The effect of exercise training programs on bone mass: a meta-analysis of published controlled trials in pre- and postmenopausal women.
      ] [LE1].

      4.3.2.1 Impact on mortality and cardiovascular risk

      Regular moderate physical activity significantly decreases overall and cardiovascular mortality in postmenopausal women [LE1]; most studies also show the protective role of low-intensity physical activity and decreased sedentary behavior [
      INSERM EC
      Activité physique. Prévention et traitement des maladies chroniques.
      ] [LE2].
      After menopause, regular low to moderate physical activity and reduction of sedentary lifestyle is recommended to decrease mortality and cardiovascular risk (grade A).

      4.3.2.2 Impact on osteoporosis risk

      Combined exercises associating weight-bearing exercises with impact and muscle strengthening are the most effective in decreasing postmenopausal bone loss and fracture incidence (around 10%, particularly later in life) [LE2]. This benefit is less than that of preventing overall and cardiovascular mortality and significantly less than any pharmacological intervention for osteoporosis prevention. It also raises the question of long-term adherence [
      • ANSES
      Actualisation des repères du PNNS-révision des repères relatifs à l’activité physqieu et à la sédentarité.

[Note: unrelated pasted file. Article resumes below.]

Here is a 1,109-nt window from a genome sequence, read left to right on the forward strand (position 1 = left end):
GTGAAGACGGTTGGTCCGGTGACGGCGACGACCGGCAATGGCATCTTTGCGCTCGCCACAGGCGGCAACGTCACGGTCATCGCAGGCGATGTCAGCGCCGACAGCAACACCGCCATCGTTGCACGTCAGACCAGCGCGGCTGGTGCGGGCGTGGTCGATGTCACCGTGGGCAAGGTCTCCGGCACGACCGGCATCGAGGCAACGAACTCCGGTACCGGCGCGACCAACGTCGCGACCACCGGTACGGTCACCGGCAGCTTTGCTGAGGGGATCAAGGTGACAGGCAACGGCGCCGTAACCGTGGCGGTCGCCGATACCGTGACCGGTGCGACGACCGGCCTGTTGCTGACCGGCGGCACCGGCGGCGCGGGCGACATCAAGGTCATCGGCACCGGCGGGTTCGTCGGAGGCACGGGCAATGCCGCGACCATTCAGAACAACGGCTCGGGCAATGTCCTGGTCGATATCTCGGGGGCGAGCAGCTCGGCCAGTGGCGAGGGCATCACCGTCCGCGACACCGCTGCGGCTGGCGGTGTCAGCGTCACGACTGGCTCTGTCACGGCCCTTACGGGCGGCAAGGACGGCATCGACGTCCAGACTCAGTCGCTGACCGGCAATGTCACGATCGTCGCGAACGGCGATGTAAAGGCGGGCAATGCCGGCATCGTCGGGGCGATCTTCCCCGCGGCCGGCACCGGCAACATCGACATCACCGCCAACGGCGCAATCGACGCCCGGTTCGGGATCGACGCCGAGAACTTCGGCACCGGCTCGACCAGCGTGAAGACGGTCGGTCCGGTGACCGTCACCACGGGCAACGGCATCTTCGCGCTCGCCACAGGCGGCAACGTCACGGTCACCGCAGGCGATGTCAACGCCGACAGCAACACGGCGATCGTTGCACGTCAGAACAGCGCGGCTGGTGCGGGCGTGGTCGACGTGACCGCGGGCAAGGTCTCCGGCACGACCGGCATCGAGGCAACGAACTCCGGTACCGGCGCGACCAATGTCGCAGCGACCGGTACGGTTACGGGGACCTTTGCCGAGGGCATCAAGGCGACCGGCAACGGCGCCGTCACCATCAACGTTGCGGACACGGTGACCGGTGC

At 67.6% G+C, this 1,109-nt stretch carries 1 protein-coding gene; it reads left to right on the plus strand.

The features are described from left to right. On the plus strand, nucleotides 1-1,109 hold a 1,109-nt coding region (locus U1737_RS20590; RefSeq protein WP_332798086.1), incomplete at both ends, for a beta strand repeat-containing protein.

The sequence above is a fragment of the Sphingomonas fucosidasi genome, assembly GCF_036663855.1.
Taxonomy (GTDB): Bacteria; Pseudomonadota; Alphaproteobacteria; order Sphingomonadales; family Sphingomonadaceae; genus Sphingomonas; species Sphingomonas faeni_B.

].
      At menopause, in women at risk for osteoporosis, physical activity combining weight-bearing and muscle-strengthening exercises and reducing sedentariness are recommended (grade B).

      4.3.2.3 Impact on body composition

      All intervention studies in postmenopausal women have shown that regular endurance/aerobic type physical activity without dietary restriction significantly but only moderately decreases total body fat (on average −3%) [LE2]. Only muscle strengthening or combined training (aerobic/endurance + muscle strengthening) with high loads have been shown to be effective in slowing down muscle mass loss (or even increasing muscle mass). However, there is evidence to suggest that even short-term compliance with such intense exercise is low and that many women drop out of training after only a few weeks. In addition, some women may have a physical disability that prevents them from following such a training program [